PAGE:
It's not that hard... it just takes time, patience, and a grumpy but kindly old man. And a good set of sharp files.


Willie

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Last edited by Willie Sutton; June 2, 2012 at 10:09 AM.
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Old June 3, 2012, 02:13 AM   #11
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Good measurement tools
Good drill index with quality bits
Good gunsmith screwdrivers (the more the merrier)
Good bench block
Good set of pin punches
Lead hammers
Quality work mat
Cleaning solvents and lubes
Anything else would be gun/caliber specific and if you got everything you might encounter, you'd be broke before you got started. Smithy.
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Old June 5, 2012, 12:06 AM   #12
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With each post I read I get more excited. Thanks for the references on the books Willie and I was on the edge of my seat reading through your experience. It gave me the same excitement that I remember as a child of reading a thrilling book. And thank you to everyone who has thrown in their advice. I appreciate it more than I could explain in words. As HiBC pointed out, I failed to mention where I will be going to school. I was accepted into Murray State Colleges Gunsmithing program and I can assure you James K that I will not fail your concerns. Im not sure how the course fairs when compared to other programs around the country but I read somewhere that it falls within the top ten and maybe even the top five. Again, it is a local school so I am not sure how much weight that carries outside of southern Oklahoma. Thanks again to all who have contributed.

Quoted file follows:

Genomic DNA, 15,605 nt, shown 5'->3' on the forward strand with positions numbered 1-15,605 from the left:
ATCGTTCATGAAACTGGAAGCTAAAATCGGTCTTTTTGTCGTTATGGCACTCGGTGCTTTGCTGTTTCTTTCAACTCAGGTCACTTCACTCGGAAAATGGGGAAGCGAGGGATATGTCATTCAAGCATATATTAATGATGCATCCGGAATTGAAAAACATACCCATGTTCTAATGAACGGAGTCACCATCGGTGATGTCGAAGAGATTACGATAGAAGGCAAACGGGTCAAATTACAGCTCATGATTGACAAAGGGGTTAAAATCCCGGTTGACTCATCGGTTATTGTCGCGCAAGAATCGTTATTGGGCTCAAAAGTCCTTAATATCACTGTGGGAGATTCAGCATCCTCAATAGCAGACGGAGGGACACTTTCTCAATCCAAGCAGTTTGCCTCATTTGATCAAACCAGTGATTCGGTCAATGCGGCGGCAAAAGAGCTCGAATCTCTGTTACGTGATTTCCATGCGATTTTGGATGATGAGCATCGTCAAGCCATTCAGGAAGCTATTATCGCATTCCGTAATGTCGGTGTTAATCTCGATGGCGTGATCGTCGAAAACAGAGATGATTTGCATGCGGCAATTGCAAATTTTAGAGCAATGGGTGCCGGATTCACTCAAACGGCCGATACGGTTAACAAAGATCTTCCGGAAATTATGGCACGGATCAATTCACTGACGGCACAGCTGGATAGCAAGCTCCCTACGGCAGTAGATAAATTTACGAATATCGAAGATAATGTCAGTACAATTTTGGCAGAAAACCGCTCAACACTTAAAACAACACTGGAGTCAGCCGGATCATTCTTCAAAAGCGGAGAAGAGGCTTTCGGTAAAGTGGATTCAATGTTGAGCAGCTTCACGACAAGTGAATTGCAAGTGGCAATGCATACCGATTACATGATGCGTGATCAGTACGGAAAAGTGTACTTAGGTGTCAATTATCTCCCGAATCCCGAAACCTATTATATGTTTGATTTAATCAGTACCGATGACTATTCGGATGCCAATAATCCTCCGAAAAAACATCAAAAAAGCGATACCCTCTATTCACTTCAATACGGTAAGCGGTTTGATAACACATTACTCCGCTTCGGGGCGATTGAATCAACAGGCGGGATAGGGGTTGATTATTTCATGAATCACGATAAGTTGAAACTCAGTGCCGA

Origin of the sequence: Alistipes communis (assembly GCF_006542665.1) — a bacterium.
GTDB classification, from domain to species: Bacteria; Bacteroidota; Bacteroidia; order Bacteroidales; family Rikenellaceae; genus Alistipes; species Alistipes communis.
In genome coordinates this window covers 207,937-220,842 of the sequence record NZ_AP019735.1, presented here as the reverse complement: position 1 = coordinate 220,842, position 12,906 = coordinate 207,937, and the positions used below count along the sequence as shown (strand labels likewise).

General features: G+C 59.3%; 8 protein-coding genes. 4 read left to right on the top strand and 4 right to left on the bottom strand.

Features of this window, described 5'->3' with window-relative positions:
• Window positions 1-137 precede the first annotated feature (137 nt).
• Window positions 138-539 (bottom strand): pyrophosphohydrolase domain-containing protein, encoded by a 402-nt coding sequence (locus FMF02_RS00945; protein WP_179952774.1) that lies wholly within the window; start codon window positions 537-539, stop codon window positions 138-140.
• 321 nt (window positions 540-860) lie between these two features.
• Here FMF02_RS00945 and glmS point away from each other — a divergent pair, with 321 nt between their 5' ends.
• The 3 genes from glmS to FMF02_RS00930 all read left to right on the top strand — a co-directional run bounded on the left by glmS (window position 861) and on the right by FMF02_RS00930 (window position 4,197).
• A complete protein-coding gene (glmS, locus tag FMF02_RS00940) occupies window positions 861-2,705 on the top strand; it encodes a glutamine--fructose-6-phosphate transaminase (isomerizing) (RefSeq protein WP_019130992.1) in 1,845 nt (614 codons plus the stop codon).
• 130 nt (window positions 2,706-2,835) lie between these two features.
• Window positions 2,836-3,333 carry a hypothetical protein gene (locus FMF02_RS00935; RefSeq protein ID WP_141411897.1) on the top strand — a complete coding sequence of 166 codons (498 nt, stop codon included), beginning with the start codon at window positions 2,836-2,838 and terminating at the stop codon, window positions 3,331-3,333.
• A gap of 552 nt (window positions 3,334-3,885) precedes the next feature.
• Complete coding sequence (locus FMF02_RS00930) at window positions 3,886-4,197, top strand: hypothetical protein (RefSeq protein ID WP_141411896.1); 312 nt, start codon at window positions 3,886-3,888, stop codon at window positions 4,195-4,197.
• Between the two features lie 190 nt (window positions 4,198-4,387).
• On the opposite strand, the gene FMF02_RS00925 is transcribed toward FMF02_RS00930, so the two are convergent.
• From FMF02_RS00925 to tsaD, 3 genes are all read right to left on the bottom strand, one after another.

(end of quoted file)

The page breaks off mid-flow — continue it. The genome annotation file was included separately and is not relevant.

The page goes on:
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Old June 5, 2012, 09:13 AM   #13
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dcobler

You go eat it up!

One,if we are going to keep shooting,we need a new gen of gunsmiths to replace the cranky old flatulants that are going blind and dropping dead every day.Now the GreatestGeneration is in Sunset,us Boomers will fade,you may be the only smith in a three state area.

And,if you find a particular specialty,well,there is a gentleman up the Thompson Canyon who doesfine making Sharps Rifles,for example.

Something else to keep in mind,there is a school up in Laramie,Wyoming.Has a heck of a program in building hot rod cars.Yeah,they will teach you about chopping tops and building race motors,and fuel injection,and electronic control systems....

Whether these young folks have lifetime careers building hot rods or not,does not matter.They found a passion to go to school,and through those hot rods,math,engineering,etc gets snuck in on them.

I recall a fine gunsmithing book by Clyde Baker,it might have been "Modern Gunsmithing" from the 30's.

PO Ackley's "Handbooks for Shooters"

Newer books,Venturino's series,"Shooting Buffalo Rifles"and some other "Shooting..."

Magazines,Black Powder Cartridge Rifle ,Ithink..The Accurate Rifle,Precision Shooting...

Oh,and if you have never read "The Old Man and the Boy" by Robert Ruark,do.It will be a part of your well rounded education.
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Old June 5, 2012, 09:58 AM   #14
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Quote:
gunsmith's files and screwdrivers are his most precious tools. Buy the best and never lend them.